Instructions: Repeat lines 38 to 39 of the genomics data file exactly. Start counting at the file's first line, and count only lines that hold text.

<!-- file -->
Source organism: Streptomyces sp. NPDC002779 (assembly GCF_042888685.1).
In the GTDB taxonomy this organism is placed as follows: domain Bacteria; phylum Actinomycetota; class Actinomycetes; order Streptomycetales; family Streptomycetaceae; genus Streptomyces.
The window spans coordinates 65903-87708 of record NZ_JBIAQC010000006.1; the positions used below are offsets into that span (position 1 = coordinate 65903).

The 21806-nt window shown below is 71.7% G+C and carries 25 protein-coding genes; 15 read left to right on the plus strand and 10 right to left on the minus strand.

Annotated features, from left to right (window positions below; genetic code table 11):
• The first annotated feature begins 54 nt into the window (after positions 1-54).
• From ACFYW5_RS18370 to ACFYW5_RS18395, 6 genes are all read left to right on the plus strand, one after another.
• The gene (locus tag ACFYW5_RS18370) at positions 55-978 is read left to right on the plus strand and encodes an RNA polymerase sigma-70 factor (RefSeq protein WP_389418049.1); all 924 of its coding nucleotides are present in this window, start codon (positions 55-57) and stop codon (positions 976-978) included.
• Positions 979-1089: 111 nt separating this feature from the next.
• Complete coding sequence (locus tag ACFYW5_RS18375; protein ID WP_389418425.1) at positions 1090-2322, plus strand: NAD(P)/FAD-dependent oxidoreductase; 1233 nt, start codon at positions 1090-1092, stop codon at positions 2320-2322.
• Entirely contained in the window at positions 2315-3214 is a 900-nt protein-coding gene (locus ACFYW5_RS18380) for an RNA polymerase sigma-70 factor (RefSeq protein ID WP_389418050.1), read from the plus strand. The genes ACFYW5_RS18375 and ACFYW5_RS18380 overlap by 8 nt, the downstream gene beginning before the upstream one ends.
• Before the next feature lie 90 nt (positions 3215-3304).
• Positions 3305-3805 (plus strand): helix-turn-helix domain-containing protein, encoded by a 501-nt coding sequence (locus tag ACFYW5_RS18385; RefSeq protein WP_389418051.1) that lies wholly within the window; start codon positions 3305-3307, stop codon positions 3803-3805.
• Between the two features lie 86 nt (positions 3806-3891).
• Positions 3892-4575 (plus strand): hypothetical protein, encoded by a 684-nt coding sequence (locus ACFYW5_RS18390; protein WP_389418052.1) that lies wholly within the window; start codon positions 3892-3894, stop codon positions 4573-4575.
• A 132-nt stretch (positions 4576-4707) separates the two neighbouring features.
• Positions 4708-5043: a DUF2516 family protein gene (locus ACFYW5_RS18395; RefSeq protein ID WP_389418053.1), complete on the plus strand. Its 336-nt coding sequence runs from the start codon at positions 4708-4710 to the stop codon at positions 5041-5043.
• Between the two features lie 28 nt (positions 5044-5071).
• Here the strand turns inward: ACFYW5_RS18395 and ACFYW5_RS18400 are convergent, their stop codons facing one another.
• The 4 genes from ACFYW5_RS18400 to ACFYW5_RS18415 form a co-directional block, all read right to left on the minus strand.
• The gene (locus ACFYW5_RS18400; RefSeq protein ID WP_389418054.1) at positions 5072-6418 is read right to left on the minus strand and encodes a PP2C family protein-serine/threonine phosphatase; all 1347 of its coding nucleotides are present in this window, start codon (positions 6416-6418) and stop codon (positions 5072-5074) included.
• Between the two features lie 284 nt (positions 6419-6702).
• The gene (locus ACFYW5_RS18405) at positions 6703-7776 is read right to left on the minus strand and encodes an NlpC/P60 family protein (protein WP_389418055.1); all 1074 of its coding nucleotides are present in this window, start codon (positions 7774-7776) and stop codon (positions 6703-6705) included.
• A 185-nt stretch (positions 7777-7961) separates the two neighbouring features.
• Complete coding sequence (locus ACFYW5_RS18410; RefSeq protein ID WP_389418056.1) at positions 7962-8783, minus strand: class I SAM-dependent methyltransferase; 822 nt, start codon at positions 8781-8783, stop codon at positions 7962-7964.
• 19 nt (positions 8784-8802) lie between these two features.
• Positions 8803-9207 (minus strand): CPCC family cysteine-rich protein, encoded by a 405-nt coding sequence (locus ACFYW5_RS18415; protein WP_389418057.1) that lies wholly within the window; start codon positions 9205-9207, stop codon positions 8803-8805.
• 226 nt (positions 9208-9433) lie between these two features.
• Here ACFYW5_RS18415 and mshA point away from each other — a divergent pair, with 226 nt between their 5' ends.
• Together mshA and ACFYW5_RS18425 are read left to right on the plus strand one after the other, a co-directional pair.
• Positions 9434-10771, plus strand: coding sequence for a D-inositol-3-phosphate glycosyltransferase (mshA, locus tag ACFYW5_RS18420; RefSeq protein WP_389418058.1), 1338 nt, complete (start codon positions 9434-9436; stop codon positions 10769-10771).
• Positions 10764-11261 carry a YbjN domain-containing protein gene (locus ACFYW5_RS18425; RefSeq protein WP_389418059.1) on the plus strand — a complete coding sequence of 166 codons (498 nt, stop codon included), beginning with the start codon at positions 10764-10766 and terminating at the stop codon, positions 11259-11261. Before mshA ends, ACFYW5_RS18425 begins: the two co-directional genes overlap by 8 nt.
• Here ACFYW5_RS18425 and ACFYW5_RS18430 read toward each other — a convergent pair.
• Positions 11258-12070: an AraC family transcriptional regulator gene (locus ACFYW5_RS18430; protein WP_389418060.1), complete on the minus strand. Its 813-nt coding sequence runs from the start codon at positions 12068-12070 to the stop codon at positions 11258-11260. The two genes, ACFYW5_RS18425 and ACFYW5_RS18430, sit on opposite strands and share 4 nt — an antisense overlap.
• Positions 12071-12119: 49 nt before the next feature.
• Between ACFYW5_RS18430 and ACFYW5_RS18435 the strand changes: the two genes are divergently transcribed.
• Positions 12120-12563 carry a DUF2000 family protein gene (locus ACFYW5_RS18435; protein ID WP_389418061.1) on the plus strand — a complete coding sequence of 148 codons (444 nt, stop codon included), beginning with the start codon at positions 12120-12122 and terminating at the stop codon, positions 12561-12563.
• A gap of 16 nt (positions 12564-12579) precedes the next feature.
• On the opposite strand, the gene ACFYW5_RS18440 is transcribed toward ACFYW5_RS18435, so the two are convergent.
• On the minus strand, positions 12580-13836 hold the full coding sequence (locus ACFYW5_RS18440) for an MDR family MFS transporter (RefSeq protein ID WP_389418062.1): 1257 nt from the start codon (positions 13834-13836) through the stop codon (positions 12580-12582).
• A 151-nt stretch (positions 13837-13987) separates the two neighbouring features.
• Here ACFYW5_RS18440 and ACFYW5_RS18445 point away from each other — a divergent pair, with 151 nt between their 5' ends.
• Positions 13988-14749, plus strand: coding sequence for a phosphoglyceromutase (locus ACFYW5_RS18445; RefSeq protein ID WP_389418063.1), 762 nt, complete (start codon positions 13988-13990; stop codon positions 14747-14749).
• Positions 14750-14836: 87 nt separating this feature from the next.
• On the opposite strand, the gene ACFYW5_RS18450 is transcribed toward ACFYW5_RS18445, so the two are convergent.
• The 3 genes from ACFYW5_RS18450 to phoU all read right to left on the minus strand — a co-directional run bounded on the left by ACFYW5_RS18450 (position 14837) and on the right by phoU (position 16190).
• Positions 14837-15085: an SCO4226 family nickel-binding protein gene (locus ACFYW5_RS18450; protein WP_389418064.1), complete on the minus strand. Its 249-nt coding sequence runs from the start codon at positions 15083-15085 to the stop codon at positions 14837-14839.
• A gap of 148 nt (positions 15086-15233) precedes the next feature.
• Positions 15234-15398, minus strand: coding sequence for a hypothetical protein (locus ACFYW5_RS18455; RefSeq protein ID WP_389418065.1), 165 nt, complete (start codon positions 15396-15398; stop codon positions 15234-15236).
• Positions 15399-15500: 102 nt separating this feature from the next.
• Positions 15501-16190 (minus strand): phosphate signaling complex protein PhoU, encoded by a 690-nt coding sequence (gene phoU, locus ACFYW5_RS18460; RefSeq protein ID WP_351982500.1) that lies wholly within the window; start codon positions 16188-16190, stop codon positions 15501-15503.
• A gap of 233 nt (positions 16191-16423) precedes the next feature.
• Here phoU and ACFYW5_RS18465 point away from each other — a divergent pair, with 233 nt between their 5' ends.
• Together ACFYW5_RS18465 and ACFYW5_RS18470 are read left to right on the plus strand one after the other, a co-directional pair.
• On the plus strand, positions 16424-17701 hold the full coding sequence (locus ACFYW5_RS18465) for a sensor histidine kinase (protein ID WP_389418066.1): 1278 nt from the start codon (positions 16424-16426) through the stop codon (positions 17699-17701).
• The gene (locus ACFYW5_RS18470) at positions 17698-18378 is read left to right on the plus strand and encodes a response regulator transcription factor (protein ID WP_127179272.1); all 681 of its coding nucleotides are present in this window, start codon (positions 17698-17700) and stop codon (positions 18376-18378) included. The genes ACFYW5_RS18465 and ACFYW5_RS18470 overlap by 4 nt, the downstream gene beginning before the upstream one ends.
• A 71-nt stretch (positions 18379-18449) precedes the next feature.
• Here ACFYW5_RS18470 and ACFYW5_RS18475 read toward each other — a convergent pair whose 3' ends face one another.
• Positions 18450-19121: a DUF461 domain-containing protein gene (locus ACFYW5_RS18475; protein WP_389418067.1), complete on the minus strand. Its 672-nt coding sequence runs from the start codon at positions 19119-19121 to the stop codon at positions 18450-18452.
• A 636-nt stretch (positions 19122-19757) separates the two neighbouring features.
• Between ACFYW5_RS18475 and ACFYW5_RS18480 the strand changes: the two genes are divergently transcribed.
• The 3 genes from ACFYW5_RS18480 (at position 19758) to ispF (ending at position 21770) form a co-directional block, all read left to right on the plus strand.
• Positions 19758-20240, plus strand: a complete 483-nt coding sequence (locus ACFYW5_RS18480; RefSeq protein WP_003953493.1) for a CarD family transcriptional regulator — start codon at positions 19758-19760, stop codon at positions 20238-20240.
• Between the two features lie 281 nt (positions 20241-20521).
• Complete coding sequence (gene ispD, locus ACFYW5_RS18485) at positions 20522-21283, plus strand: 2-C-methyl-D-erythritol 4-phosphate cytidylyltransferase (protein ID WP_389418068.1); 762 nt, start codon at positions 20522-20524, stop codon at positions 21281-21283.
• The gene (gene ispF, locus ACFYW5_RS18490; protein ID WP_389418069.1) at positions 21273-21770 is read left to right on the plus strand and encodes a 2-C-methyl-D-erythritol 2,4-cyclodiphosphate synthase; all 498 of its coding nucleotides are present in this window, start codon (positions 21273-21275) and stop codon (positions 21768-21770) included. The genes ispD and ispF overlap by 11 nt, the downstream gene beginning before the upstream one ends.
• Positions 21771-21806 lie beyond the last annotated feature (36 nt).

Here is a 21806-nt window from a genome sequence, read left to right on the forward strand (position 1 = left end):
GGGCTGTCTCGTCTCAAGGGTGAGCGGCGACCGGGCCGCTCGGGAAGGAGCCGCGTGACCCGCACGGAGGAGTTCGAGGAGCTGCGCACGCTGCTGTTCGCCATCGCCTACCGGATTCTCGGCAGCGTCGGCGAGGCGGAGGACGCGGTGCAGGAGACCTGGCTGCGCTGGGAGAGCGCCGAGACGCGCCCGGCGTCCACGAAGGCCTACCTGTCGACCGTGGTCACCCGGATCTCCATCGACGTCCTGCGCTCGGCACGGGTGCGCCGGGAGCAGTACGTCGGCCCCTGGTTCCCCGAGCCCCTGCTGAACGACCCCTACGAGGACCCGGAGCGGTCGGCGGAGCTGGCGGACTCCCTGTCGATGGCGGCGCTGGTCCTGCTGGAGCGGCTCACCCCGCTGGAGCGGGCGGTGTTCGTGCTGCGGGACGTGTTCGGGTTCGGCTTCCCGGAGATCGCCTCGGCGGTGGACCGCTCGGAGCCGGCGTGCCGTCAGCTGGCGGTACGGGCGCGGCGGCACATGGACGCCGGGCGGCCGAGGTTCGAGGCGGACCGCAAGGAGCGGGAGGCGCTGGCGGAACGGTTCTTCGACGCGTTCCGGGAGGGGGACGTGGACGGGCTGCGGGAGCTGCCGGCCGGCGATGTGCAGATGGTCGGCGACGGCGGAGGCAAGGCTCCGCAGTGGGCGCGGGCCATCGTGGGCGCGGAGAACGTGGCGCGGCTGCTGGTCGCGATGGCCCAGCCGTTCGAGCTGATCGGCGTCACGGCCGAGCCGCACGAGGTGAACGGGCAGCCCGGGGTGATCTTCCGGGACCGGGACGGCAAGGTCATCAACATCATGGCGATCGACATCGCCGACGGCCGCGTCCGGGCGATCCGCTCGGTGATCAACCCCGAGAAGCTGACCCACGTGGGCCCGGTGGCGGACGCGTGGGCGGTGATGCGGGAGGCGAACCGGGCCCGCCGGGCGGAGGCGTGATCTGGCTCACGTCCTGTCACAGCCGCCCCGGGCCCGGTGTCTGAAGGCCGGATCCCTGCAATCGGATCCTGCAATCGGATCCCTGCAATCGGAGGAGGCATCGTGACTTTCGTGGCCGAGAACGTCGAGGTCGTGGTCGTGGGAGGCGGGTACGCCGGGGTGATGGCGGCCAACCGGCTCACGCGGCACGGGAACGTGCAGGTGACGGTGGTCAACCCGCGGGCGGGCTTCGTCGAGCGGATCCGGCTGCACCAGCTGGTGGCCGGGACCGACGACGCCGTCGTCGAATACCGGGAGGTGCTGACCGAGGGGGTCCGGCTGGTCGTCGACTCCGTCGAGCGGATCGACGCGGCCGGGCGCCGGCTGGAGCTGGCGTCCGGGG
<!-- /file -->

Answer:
• A gap of 16 nt (positions 12564-12579) precedes the next feature.
• On the opposite strand, the gene ACFYW5_RS18440 is transcribed toward ACFYW5_RS18435, so the two are convergent.